Rakotarivelo Serge is a 39-year-old Gendarme in the Commune of Alasora, one of the areas where the handwashing devices are positioned. He says the role of law enforcement during this outbreak is to raise awareness about the virus in the community.
“We visit all fokontanies in our jurisdiction every day and inform people about Coronavirus and show them how to prevent it, using the posters and flyers we received from the Ministry and partners,” says Mr Rakotoarivelo.
Stationed at the entrance of a local market, 58-year-old Ralisera Andriamanana Lalaoarisoa, from Mendrikolovana, is in charge of teaching shoppers how to wash their hands before entering the premises.
“As a community organizer, I can see firsthand how important and helpful these devices are, now that the virus has reached the community. We are advising our community members to keep their hands clean and not touch things with their dirty hands. So they definitely need to wash their hands regularly to avoid getting infected or infecting others,” says Ms Ralisera.
Ms Ralisera also talks about how the handwashing devices provided by WSSCC/FAA help people save on water, which is not free for many.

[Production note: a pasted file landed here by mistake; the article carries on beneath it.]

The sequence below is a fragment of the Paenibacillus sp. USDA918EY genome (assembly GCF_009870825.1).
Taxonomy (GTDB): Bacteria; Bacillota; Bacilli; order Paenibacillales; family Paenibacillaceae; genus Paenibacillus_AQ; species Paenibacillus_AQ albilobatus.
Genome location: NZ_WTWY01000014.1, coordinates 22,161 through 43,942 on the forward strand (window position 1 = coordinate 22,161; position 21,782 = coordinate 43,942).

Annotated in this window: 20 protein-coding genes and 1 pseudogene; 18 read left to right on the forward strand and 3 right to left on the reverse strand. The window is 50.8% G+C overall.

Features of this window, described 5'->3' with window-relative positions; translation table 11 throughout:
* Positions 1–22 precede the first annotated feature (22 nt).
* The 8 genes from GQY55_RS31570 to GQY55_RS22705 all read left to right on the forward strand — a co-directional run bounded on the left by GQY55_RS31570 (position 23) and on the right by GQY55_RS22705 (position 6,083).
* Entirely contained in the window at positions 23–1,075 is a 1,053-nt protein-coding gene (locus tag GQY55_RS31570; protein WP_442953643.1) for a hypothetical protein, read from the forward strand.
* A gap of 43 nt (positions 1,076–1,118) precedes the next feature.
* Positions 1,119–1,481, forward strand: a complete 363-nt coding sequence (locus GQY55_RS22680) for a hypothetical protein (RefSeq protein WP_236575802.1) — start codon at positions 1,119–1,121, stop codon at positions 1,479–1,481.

“In my own household, for example, we are using an old oil container to store water,” she says. “We tip it whenever we need to wash our hands, which is quite inconvenient but, using a device like this with a tap, we have better control over the amount of water we use. It would be ideal if every household had them,” says Ms Ralisera.
Another beneficiary, 35-year-old Rasoa Olga, says she was pleasantly surprised to see the handwashing devices at the market.
“Having them in a public place like this is very timely as they help protect against the virus. As far as I know, the virus spreads when people have poor hygiene and make close physical contact. Now I feel more confident about going out when I have to shop for supplies,” says Ms Rasoa.
Asked about household hygiene, Ms Rasoa says her family already practices good handwashing and body cleaning habits, even though they do not have running water and have to fetch it from a public water tap stand. She says they use water from a well for washing.
Strengthening supportive actions around hygiene in the regions
While Coronavirus has not yet reached the majority of regions in Madagascar, Dr. Fanomeza of FAA says the programme, together with the Ministry of WASH, is already working to develop response strategies to better prepare for a potential outbreak in those areas.
At the same time, he says, “the programme has instructed all implementing partners to comply with social distancing rules while keeping in touch with all stakeholders at the community level.”
“We have also encouraged them to join the local task force fighting against COVID-19 and to contribute actively in the promotion of COVID-19 prevention measures, particularly handwashing with soap,” says Dr Fanomeza.
Dr Fanomeza further reveals that WSSCC/FAA plans to distribute the same amount of handwashing devices and promotional visuals to each region where the programme is implemented to support local effort to mitigate the spread of COVID-19.